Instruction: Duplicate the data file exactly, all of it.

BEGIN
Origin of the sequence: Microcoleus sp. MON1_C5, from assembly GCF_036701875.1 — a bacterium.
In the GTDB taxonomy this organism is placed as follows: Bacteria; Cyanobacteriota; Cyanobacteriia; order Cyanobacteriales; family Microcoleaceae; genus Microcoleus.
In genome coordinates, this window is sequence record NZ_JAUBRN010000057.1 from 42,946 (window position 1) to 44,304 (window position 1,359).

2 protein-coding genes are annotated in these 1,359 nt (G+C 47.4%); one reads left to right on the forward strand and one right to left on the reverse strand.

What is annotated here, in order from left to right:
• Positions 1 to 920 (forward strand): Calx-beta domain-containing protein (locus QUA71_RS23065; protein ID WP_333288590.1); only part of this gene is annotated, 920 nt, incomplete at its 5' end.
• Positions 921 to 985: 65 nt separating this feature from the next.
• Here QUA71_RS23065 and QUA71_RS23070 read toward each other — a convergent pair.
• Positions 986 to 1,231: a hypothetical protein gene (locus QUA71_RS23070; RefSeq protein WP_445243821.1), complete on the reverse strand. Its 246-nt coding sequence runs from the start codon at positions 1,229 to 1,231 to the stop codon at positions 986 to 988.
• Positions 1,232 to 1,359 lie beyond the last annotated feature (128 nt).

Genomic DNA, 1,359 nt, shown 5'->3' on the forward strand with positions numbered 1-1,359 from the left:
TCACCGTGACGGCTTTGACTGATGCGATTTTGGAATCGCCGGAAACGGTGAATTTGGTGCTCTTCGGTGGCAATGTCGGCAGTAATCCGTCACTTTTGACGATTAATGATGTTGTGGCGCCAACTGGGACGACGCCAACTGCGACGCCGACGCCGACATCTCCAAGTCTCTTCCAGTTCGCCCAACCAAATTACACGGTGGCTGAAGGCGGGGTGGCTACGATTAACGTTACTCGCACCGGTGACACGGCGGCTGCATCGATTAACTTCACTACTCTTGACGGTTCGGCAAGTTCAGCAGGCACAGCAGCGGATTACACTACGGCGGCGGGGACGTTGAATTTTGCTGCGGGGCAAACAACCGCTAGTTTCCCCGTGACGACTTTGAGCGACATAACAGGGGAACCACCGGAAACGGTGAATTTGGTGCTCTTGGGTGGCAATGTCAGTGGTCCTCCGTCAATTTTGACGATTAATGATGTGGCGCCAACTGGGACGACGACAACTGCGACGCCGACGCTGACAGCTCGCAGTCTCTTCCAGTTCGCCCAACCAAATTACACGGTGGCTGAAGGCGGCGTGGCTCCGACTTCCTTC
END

Origin of the sequence: Microcoleus sp. MON1_C5, from assembly GCF_036701875.1 — a bacterium.
In the GTDB taxonomy this organism is placed as follows: Bacteria; Cyanobacteriota; Cyanobacteriia; order Cyanobacteriales; family Microcoleaceae; genus Microcoleus.
In genome coordinates, this window is sequence record NZ_JAUBRN010000057.1 from 42,946 (window position 1) to 44,304 (window position 1,359).

2 protein-coding genes are annotated in these 1,359 nt (G+C 47.4%); one reads left to right on the forward strand and one right to left on the reverse strand.

What is annotated here, in order from left to right:
• Positions 1 to 920 (forward strand): Calx-beta domain-containing protein (locus QUA71_RS23065; protein ID WP_333288590.1); only part of this gene is annotated, 920 nt, incomplete at its 5' end.
• Positions 921 to 985: 65 nt separating this feature from the next.
• Here QUA71_RS23065 and QUA71_RS23070 read toward each other — a convergent pair.
• Positions 986 to 1,231: a hypothetical protein gene (locus QUA71_RS23070; RefSeq protein WP_445243821.1), complete on the reverse strand. Its 246-nt coding sequence runs from the start codon at positions 1,229 to 1,231 to the stop codon at positions 986 to 988.
• Positions 1,232 to 1,359 lie beyond the last annotated feature (128 nt).

Genomic DNA, 1,359 nt, shown 5'->3' on the forward strand with positions numbered 1-1,359 from the left:
TCACCGTGACGGCTTTGACTGATGCGATTTTGGAATCGCCGGAAACGGTGAATTTGGTGCTCTTCGGTGGCAATGTCGGCAGTAATCCGTCACTTTTGACGATTAATGATGTTGTGGCGCCAACTGGGACGACGCCAACTGCGACGCCGACGCCGACATCTCCAAGTCTCTTCCAGTTCGCCCAACCAAATTACACGGTGGCTGAAGGCGGGGTGGCTACGATTAACGTTACTCGCACCGGTGACACGGCGGCTGCATCGATTAACTTCACTACTCTTGACGGTTCGGCAAGTTCAGCAGGCACAGCAGCGGATTACACTACGGCGGCGGGGACGTTGAATTTTGCTGCGGGGCAAACAACCGCTAGTTTCCCCGTGACGACTTTGAGCGACATAACAGGGGAACCACCGGAAACGGTGAATTTGGTGCTCTTGGGTGGCAATGTCAGTGGTCCTCCGTCAATTTTGACGATTAATGATGTGGCGCCAACTGGGACGACGACAACTGCGACGCCGACGCTGACAGCTCGCAGTCTCTTCCAGTTCGCCCAACCAAATTACACGGTGGCTGAAGGCGGCGTGGCTCCGACTTCCTTC